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Story of the Voice Master

Pocholo Gonzales’ dream as a young boy was to be a factory worker (afraid sa endo!). He was inspired by neighbors in Mariveles, Bataan who had their own factories.

Until destiny heard his voice and brought him to a different career (sana pakinggan din ako ni destiny!).

“Our primary means of entertainment back then was radio. I was seven years old when I would listen to ‘Gabi Ng Lagim’ and imitate the voices in the program. I remember my classmates would request me to do voices of cartoon characters, famous celebrities and our teachers!” Pocholo a.k.a. the Voice Master recalled.

He eventually auditioned for a radio drama on DZMM (might as well ’di ba?!).



“I was a freshman at UP Diliman that time. I became one of the youngest radio drama talents in DZMM. I became main anchor, scriptwriter and director under the supervision of radio mentors, Joey Galvez and May Valle.”

In time, Pocholo was also dubbing for foreign films, anime, telenovelas and commercials.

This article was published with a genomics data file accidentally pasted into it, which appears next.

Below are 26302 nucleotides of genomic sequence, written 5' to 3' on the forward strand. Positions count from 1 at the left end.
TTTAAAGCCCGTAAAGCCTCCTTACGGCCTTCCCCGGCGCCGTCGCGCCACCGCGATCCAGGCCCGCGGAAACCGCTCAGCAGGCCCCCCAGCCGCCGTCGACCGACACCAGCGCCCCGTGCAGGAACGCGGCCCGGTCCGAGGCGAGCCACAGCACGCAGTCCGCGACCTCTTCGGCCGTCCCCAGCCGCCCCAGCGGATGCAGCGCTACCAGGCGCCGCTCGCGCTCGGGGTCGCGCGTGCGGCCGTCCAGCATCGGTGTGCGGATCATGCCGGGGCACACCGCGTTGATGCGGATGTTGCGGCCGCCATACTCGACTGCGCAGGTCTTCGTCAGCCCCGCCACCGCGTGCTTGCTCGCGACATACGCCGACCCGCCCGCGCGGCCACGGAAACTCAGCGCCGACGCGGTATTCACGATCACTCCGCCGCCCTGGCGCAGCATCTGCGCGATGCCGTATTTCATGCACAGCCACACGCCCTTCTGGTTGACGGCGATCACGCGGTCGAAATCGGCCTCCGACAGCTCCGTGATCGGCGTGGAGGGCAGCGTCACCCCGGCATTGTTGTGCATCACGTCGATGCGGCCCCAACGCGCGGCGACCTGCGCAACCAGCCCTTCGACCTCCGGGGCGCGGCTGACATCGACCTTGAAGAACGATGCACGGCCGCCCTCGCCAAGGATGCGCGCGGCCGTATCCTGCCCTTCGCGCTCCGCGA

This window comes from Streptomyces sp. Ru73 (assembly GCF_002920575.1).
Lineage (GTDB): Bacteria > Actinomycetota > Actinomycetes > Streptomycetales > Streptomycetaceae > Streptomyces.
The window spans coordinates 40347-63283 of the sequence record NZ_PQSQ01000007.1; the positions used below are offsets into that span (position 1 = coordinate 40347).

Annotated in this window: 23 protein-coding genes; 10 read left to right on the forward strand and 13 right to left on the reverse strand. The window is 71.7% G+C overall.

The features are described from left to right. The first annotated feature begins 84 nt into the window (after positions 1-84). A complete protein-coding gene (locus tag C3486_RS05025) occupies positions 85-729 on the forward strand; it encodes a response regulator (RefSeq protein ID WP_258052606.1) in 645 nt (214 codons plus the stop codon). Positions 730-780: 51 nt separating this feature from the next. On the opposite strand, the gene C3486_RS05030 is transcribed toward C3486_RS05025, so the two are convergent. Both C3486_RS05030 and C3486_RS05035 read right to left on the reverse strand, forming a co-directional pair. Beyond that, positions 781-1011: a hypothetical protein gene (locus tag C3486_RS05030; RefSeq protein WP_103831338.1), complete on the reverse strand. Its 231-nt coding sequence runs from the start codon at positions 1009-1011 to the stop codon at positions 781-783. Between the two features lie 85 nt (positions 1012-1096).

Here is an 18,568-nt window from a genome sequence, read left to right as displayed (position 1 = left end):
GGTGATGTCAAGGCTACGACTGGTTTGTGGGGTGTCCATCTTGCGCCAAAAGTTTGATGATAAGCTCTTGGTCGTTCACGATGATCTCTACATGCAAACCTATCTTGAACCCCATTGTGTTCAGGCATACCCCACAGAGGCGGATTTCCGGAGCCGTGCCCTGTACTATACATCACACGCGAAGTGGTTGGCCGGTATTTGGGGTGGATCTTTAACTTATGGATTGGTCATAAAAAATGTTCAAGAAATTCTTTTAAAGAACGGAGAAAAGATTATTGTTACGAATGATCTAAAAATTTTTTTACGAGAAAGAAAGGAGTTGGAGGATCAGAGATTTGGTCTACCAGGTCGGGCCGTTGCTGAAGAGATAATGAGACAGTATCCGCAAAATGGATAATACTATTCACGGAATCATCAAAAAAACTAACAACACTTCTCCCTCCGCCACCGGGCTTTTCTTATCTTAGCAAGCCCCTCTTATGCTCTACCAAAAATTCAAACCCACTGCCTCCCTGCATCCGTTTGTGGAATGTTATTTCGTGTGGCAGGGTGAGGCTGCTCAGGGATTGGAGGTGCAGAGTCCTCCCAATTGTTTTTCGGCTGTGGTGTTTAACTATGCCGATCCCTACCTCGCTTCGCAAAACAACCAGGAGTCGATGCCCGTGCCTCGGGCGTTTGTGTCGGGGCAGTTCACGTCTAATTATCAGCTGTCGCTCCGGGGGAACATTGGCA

“I have literally voiced thousands of materials,” he said. “My personal favorite is the popular hotdog commercial. I voiced two puppets and the main voiceover. I think that’s timeless!” (parang ako, timeless beauty!)

In 2005, he put up his own voiceover services company, Creativoices Productions (kumokompanya kompanya na o!).

“Voice acting is fun! Your voice is your most powerful instrument to entertain, educate and inspire listeners. There’s a million possibilities that you can do with your voice,” Pocholo said.

Years later, he established the first voice acting school in the country, the Philippine Center for Voice Acting (kaka-tense, puro boses maririnig sa corridor ng school!).

“Our school has produced more than 1,000 graduates and hundreds of them are now voice artists, broadcasters, hosts and public speakers,” he proudly stated.

Pocholo has two published books: “Voice Care For Teachers” and “Gusto Kong Maging Voice Talent” (ako, isa pa lang ha, ’yung “Juice Ko Fu!” – bili na!).

“Voice acting is an art and passion should be your driving force to succeed in the industry. There’s money in this career but it should not be your primary motivation,” he said (gusto ko ’yung may money!).

His advice to aspiring voice talents?

“Just believe you can do it. Go out there and make it happen. Your voice is powerful and if you take the time to develop it, practice and keep auditioning, who knows where your voice can take you?” (saan ba ako dinala ng voice ko? Sa boys?! Push!)


(MR.FU hosts on 106.7 Energy FM, 8 a.m.-11 a.m., Monday to Friday. Twitter/IG: @mrfu_mayganon. FB: Mr. Fu the Star DJ. Youtube: WTFu. Book: Juice ko Fu)